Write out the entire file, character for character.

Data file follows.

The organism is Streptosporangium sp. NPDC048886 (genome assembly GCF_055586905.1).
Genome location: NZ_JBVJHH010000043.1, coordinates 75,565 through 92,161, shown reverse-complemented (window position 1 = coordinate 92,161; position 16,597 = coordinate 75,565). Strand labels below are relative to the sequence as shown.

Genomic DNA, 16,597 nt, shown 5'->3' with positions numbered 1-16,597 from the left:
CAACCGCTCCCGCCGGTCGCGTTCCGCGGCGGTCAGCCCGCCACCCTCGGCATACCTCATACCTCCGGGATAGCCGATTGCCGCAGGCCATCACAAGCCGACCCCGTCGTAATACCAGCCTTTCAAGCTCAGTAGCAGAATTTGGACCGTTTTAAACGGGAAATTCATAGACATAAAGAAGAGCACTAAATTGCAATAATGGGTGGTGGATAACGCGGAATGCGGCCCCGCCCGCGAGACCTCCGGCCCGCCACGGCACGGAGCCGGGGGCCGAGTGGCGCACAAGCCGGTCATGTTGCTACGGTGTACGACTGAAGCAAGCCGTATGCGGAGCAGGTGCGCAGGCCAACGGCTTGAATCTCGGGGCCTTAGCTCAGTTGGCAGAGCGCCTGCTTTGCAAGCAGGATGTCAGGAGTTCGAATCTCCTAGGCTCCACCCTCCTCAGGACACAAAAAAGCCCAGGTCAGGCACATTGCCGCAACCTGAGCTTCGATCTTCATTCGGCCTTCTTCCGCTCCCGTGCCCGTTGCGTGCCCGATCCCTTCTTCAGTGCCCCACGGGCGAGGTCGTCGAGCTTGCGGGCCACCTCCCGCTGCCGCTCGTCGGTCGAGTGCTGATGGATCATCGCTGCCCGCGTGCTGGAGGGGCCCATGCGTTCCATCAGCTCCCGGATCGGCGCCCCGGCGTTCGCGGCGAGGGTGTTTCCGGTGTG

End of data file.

The organism is Streptosporangium sp. NPDC048886 (genome assembly GCF_055586905.1).
Genome location: NZ_JBVJHH010000043.1, coordinates 75,565 through 92,161, shown reverse-complemented (window position 1 = coordinate 92,161; position 16,597 = coordinate 75,565). Strand labels below are relative to the sequence as shown.

Genomic DNA, 16,597 nt, shown 5'->3' with positions numbered 1-16,597 from the left:
CAACCGCTCCCGCCGGTCGCGTTCCGCGGCGGTCAGCCCGCCACCCTCGGCATACCTCATACCTCCGGGATAGCCGATTGCCGCAGGCCATCACAAGCCGACCCCGTCGTAATACCAGCCTTTCAAGCTCAGTAGCAGAATTTGGACCGTTTTAAACGGGAAATTCATAGACATAAAGAAGAGCACTAAATTGCAATAATGGGTGGTGGATAACGCGGAATGCGGCCCCGCCCGCGAGACCTCCGGCCCGCCACGGCACGGAGCCGGGGGCCGAGTGGCGCACAAGCCGGTCATGTTGCTACGGTGTACGACTGAAGCAAGCCGTATGCGGAGCAGGTGCGCAGGCCAACGGCTTGAATCTCGGGGCCTTAGCTCAGTTGGCAGAGCGCCTGCTTTGCAAGCAGGATGTCAGGAGTTCGAATCTCCTAGGCTCCACCCTCCTCAGGACACAAAAAAGCCCAGGTCAGGCACATTGCCGCAACCTGAGCTTCGATCTTCATTCGGCCTTCTTCCGCTCCCGTGCCCGTTGCGTGCCCGATCCCTTCTTCAGTGCCCCACGGGCGAGGTCGTCGAGCTTGCGGGCCACCTCCCGCTGCCGCTCGTCGGTCGAGTGCTGATGGATCATCGCTGCCCGCGTGCTGGAGGGGCCCATGCGTTCCATCAGCTCCCGGATCGGCGCCCCGGCGTTCGCGGCGAGGGTGTTTCCGGTGTG